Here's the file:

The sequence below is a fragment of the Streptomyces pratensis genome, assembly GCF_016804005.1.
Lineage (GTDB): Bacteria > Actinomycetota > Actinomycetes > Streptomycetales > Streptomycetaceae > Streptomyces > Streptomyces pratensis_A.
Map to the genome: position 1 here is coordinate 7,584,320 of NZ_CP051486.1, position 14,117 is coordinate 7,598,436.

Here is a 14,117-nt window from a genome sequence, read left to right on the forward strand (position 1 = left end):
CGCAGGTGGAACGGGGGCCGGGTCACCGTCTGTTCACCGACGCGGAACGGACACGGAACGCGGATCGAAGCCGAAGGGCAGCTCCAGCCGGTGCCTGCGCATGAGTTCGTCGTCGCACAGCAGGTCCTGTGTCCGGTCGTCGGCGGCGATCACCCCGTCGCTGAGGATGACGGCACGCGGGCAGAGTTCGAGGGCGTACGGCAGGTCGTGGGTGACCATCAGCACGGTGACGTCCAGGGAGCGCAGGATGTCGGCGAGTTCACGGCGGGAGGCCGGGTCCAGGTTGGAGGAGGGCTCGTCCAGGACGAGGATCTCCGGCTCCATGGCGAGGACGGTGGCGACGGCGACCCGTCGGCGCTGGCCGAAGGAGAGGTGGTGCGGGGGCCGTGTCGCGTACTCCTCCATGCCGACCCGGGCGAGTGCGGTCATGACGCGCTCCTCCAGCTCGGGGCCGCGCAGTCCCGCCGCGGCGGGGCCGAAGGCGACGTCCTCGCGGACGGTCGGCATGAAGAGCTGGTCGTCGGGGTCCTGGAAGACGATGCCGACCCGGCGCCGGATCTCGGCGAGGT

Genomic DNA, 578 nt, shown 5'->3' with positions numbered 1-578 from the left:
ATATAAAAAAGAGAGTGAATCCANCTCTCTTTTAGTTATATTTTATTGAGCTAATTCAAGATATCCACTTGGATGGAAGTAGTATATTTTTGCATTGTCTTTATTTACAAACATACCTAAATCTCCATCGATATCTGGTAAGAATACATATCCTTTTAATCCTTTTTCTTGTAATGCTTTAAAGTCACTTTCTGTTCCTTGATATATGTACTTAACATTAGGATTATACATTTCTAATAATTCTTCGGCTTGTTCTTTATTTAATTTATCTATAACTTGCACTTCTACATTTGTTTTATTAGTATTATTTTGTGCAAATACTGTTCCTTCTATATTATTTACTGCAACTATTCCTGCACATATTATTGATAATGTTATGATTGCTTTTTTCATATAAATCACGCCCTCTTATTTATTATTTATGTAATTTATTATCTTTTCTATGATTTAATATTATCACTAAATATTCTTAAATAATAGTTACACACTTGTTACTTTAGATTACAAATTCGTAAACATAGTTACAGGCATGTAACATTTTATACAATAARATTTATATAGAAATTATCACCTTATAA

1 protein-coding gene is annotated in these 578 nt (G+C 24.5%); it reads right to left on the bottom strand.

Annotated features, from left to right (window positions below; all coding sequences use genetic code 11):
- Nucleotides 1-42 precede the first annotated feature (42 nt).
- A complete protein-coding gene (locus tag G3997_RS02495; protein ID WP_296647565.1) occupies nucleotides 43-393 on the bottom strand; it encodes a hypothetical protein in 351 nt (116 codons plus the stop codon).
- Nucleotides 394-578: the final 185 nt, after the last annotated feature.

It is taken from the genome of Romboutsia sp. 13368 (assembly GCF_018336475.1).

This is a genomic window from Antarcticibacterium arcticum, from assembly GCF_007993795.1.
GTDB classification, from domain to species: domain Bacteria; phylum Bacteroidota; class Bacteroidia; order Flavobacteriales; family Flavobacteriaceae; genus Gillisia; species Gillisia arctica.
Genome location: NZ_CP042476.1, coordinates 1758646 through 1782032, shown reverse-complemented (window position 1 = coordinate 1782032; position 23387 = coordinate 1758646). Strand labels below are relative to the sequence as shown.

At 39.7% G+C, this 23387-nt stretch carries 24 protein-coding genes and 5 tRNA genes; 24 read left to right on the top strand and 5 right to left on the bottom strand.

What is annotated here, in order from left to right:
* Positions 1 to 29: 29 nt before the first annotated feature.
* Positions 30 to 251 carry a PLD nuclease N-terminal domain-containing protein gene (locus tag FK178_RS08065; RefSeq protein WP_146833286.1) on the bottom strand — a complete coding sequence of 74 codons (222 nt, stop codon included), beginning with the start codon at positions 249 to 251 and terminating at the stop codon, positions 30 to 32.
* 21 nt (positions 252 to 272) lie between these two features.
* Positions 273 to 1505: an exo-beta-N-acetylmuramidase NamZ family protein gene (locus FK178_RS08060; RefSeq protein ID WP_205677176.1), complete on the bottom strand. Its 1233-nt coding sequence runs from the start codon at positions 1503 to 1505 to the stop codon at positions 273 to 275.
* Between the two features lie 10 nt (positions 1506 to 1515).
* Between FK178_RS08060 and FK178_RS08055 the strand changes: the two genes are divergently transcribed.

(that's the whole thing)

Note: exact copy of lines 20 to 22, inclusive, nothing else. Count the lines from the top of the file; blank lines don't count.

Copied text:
* Positions 30 to 251 carry a PLD nuclease N-terminal domain-containing protein gene (locus tag FK178_RS08065; RefSeq protein WP_146833286.1) on the bottom strand — a complete coding sequence of 74 codons (222 nt, stop codon included), beginning with the start codon at positions 249 to 251 and terminating at the stop codon, positions 30 to 32.
* 21 nt (positions 252 to 272) lie between these two features.
* Positions 273 to 1505: an exo-beta-N-acetylmuramidase NamZ family protein gene (locus FK178_RS08060; RefSeq protein ID WP_205677176.1), complete on the bottom strand. Its 1233-nt coding sequence runs from the start codon at positions 1503 to 1505 to the stop codon at positions 273 to 275.